"Our Corne did proue well, & God be praysed, we had a good increase of Indian Corne, and our Barly indifferent good, but our Pease not worth the gathering, for we feared they were too late sowne, they came vp very well, and blossomed, but the Sunne parched them in the blossome; our harvest being gotten in, our Governour sent foure men on fowling, that so we might after a more speciall manner reioyce together, after we had gathered the fruit of our labors; they foure in one day killed as much fowle, as with a little helpe beside, served the Company almost a weeke, at which time amongst other Recreations, we exercised our Armes, many of the Indians coming amongst vs, and among the rest their greatest King Massasoyt, with some nintie men, whom for three dayes we entertained and feasted, and they went out and killed fiue Deere, which they brought to the Plantation and bestowed upon our Governour, and upon the Captaine, and others. And although it be not alwayes so plentifull, as it was at this time with vs, yet by the goodneses of God, we are so farre from want, that we often wish you partakers of our plenty."

-E.W. (Edward Winslow) Plymouth, in New England,
This 11th of December, 1621

The feast included foods suitable for a head table of honored guests, such as the chief men of the colony and Native leaders Massasoit ("Great Leader" also known as Ousamequin "Yellow Feather"), the sachem (chief) of Pokanoket (Pokanoket is the area at the head of Narragansett Bay). Venison, wild fowl, turkeys and Indian corn were the staples of the meal. It likely included other food items known to have been aboard the Mayflower or available in Plymouth such as spices, Dutch cheese, wild grapes, lobster, cod, native melons, pumpkin (pompion) and rabbit."

By the mid-17th century the custom of autumnal Thanksgivings was established throughout New England. One hundred and eighty years after the first day of Thanksgiving, the Founding Fathers thought it important that this tradition be recognized by proclamation. Soon after approving the Bill of Rights, a motion in Congress to initiate the proclamation of a national day of Thanksgiving was approved.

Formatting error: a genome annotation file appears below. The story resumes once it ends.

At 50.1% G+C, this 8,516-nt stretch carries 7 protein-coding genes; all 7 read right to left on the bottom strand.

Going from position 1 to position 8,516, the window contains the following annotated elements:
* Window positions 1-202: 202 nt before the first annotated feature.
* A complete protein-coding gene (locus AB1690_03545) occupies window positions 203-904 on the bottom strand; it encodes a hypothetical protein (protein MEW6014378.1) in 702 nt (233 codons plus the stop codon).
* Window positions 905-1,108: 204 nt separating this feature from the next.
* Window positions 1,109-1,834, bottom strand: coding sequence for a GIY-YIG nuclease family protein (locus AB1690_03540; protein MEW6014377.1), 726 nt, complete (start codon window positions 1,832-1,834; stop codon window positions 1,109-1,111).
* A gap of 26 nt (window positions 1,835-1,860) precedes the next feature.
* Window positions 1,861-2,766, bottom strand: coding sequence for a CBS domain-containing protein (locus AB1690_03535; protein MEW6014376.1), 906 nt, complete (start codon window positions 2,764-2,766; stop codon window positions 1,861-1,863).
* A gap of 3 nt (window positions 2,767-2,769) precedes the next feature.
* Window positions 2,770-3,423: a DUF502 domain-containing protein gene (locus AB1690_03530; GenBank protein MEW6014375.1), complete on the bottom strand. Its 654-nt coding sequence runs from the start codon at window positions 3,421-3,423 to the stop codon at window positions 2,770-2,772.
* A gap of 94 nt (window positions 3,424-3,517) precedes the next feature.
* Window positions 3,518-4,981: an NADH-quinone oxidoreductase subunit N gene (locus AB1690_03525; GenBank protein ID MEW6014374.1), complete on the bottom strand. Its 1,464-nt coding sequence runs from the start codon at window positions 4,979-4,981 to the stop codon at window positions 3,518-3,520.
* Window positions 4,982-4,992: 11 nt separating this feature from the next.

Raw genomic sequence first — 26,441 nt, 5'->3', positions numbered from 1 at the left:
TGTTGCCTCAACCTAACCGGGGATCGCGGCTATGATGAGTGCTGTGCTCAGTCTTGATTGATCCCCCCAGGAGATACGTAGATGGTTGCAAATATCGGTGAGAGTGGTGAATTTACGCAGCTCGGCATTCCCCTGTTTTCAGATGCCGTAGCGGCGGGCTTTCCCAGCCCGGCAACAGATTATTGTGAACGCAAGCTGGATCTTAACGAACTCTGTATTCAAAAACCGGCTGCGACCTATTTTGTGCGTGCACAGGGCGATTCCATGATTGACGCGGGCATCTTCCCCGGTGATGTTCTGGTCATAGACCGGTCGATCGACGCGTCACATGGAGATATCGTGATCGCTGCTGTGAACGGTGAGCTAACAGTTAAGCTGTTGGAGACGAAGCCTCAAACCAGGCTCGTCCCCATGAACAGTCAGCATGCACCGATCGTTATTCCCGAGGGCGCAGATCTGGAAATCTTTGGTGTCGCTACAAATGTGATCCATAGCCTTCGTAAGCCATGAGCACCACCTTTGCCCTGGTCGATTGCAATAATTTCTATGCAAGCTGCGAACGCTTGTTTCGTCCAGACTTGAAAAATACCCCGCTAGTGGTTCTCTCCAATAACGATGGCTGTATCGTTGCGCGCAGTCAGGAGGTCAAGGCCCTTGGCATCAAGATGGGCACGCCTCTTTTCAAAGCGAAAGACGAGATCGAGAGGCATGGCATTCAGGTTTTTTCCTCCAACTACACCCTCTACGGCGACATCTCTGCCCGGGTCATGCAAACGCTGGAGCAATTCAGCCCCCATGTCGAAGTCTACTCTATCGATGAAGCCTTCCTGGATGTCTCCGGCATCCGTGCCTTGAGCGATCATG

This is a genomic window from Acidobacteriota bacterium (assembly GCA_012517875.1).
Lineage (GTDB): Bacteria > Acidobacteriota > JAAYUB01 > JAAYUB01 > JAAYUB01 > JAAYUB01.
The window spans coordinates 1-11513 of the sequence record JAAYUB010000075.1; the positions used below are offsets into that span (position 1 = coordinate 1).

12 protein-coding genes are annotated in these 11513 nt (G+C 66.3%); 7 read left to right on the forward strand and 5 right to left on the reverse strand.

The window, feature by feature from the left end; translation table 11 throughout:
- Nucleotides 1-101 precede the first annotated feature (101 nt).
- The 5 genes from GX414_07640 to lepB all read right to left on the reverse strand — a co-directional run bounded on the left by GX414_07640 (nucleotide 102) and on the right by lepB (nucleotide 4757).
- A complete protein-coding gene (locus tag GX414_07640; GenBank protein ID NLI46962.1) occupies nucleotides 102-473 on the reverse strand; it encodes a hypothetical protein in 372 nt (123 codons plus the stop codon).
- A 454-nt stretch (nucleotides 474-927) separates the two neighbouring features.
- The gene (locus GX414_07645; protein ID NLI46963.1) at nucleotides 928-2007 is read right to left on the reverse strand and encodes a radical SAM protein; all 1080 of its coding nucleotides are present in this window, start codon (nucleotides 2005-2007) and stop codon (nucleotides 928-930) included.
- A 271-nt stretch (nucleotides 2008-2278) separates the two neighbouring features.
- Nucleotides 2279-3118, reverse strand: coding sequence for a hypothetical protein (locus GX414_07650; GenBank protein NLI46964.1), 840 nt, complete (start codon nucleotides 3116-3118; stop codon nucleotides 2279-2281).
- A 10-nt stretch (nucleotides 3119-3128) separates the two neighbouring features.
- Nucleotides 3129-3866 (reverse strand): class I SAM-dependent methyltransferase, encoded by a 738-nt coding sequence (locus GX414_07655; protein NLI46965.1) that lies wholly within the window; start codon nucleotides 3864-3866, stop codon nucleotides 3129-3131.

Mr. [Elias] Boudinot (who was the President of Congress during the American Revolution) said he could not think of letting the congressional session pass over without offering an opportunity to all the citizens of the United States of joining with one voice in returning to Almighty God their sincere thanks for the many blessings He had poured down upon them. With this view, therefore, he would propose the following resolution:

"Resolved, that a joint committee of both Houses be directed to wait upon the President of the United States to request that he would recommend to the people of the United States a day of public thanksgiving and prayer to be observed by acknowledging with grateful hearts the many signal favors of Almighty God..."

"Mr. [Roger] Sherman (a signer of both the Declaration of Independence and the Constitution) justified the practice of thanksgiving on any signal event not only as a laudable one in itself, but as warranted by a number of precedents in Holy Writ...This example he thought worthy of a Christian imitation on the present occasion; and he would agree with the gentleman who moved the resolution...The question was put on the resolution and it was carried in the affirmative."